Will Investors Commit to UK Banks Again

lloydsThere seems to be some sign of hope coming from professional investors as banks will be under the scope once again. Since the financial crisis, many have been skeptical and with good reason. Others are ready to get their feet wet again. The anticipation of the investors stems from the market reports and the temperament of the banks. Investors that took advantage of the discounted shares in Lloyds are looking forward to reaping real profits, however, they are weighing their options for other investments.

Optimistic Outlook for Banks

Most of the clinks have been resolved and this has provided much relief to investors. After the financial crisis, their ability to pay dividends had diminished. However, as the crisis has lifted, the banks are meeting and even surpassing their expectations and obligations. Restitution programmes and fines that were set up for payment protection insurance have come to a peak. According to the city regulator, the Financial Conduct Authority, there will time restraints on PPI claims that allows consumers until Spring of 2018 to file a protest.

Some fund managers are expecting banks, such as Lloyds, will be able to pay shareholders sooner rather than later. The manager of Fidelity Special Situations predicts that Lloyds will be able to support healthy dividends in a couple of years. Alex Wright (FSS) holds Lloyds in his funding account as well as HSBC and Barclays. He actually started…

 “increasing positions in banks about 18 months ago. As their capital has improved to an appropriate level, they can now pay out more of that money to shareholders.”

Adrian Frost, manager of Artemis Income fund and Steve Davis, manager for Jupiter UK Growth, are also bullish about the forthcoming potential for banks.

Frost reports that he and others “have been waiting for banks to become boring again.” They believe that the banks have a better understanding on regulative authorities and this is likely one reason they are encouraging the future of banks. The financial crisis has given management and investors alike reason enough to respect investment banking and to rethink how business matters are handled.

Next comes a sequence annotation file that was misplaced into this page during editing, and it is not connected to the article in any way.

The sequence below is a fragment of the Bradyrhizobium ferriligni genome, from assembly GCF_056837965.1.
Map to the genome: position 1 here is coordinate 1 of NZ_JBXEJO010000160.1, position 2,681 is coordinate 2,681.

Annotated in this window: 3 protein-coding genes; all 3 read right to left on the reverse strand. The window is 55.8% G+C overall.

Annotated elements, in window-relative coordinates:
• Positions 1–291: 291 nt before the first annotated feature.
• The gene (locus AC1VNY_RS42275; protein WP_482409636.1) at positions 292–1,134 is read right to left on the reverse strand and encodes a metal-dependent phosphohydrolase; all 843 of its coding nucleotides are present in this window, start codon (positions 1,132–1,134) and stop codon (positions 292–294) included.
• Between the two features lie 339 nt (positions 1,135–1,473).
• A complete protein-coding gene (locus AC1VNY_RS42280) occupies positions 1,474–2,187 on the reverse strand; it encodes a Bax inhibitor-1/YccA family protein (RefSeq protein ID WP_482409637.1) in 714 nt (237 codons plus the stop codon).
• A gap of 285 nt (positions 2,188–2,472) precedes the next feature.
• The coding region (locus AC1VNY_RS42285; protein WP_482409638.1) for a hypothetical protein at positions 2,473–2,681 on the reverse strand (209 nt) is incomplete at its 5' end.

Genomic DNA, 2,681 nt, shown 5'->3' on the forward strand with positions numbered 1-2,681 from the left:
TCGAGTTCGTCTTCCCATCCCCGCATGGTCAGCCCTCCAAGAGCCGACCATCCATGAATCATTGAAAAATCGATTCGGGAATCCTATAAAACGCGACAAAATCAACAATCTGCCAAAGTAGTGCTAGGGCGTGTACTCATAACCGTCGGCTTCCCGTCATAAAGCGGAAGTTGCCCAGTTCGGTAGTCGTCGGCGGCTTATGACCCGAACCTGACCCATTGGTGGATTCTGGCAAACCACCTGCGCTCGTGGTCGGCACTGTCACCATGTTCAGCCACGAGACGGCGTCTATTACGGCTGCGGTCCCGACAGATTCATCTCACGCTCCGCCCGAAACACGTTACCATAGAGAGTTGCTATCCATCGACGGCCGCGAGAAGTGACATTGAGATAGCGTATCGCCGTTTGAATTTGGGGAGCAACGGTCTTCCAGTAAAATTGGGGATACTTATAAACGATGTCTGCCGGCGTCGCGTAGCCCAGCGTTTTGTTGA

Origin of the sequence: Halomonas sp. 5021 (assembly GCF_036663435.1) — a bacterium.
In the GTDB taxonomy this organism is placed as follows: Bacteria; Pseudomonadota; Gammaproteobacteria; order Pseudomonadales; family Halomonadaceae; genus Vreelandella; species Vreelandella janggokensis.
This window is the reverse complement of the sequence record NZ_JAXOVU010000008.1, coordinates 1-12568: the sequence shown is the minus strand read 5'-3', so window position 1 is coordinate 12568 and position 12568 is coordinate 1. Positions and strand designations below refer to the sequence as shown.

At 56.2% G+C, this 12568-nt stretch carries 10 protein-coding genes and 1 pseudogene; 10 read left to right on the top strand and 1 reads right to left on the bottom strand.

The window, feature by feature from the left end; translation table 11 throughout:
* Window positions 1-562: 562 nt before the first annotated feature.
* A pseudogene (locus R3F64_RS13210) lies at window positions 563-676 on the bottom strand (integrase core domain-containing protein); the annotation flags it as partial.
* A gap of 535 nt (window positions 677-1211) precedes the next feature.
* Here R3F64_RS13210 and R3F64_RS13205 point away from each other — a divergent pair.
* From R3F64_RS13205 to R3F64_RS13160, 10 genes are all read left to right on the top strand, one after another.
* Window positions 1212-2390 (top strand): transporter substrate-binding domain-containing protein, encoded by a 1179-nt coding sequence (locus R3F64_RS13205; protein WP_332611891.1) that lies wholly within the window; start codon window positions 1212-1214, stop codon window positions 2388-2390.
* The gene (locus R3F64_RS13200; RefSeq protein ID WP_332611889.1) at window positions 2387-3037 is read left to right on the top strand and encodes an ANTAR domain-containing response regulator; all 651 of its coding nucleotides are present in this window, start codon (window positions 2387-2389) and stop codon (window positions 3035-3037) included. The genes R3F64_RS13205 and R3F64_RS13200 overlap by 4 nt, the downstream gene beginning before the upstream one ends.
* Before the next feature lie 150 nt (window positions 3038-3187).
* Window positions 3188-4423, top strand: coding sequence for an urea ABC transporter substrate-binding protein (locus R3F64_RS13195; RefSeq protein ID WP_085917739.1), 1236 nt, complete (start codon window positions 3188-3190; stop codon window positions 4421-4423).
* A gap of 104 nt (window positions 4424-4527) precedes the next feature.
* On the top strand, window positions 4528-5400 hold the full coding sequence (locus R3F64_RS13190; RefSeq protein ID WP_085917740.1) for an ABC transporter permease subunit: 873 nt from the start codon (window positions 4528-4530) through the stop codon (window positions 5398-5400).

The Pessimist

Banks have been sound investments for those seeking a flood of liquid assets. Nonetheless, the crisis left many with sour stomachs and headaches. With a mess of fines and liabilities, the credit crisis troubled the market and created doubtful minds for a brighter future.

Neil Woodford, the manager of Woodford Equity Income Fund, sold his interest in HSBC about a year ago. He held it for over ten years, but decided it was time to let it go at the “risk of fine inflation in the industry.”

Does Lloyds Measure Up?

With a watchful eye on Lloyds, small investors are looking at their options with respect to the banking sector. The announcement was made that Lloyds would sell its shares to retail investors this coming spring and that those who participated would receive a nice bonus for every ten shares they bought and held for a year.

This doesn’t mean that Lloyds would be exempt from risks. As long as the shares stand at 5% at the time of purchase or increase to 15% while holding, all dividends will be paid. Some are concerned at the probability of a declining housing market and an increase of interest rates, which consequently will drive up the losses suffered because of faulty loans.

The Bank’s Assessment

Somewhere between October 28th and November 2nd, the banks will release financial data and investors and shareholders will rely on several key factors to give them insight into their future holdings.


The shared optimism surrounding Lloyds is that it will grow. It is expected to become a major player in the market and return investors a pretty penny. Currently, the share price is “being held back” due to concerns over PPI and the government’s authority regarding the sale. If Lloyds retains a low risk measure, the bank should be profitable in the future and have the means to pay shareholders without reserve.

Do They Compare?


Shares are over the price of their five year average, however, by a small margin. This should improve overall with emphasis on credit cards and retail banking as well as with its African division. On the other hand, there are sections that need revamping such as investment banking. This portion of Barclay’s business tends to lower the total outlook.


HSBC is thought to be a healthy and profitable business, even in the face of shifting toward Asia (markets are leery of this move) and since the share price fell.


The Royal Bank of Scotland hasn’t paid any dividends and it doesn’t expect to pay out until sometime in 2017, if at all that year. The forecast is not clear and earnings are at an all time low as the RBS attempts to sell off more assets to recover. With this said, their capital strength seems to be holding its own.

Standard Chartered

Standard Chartered is struggling primarily due to an increase in the amount of loans, which are in default. Keep lines of communication open for this one in the third quarter.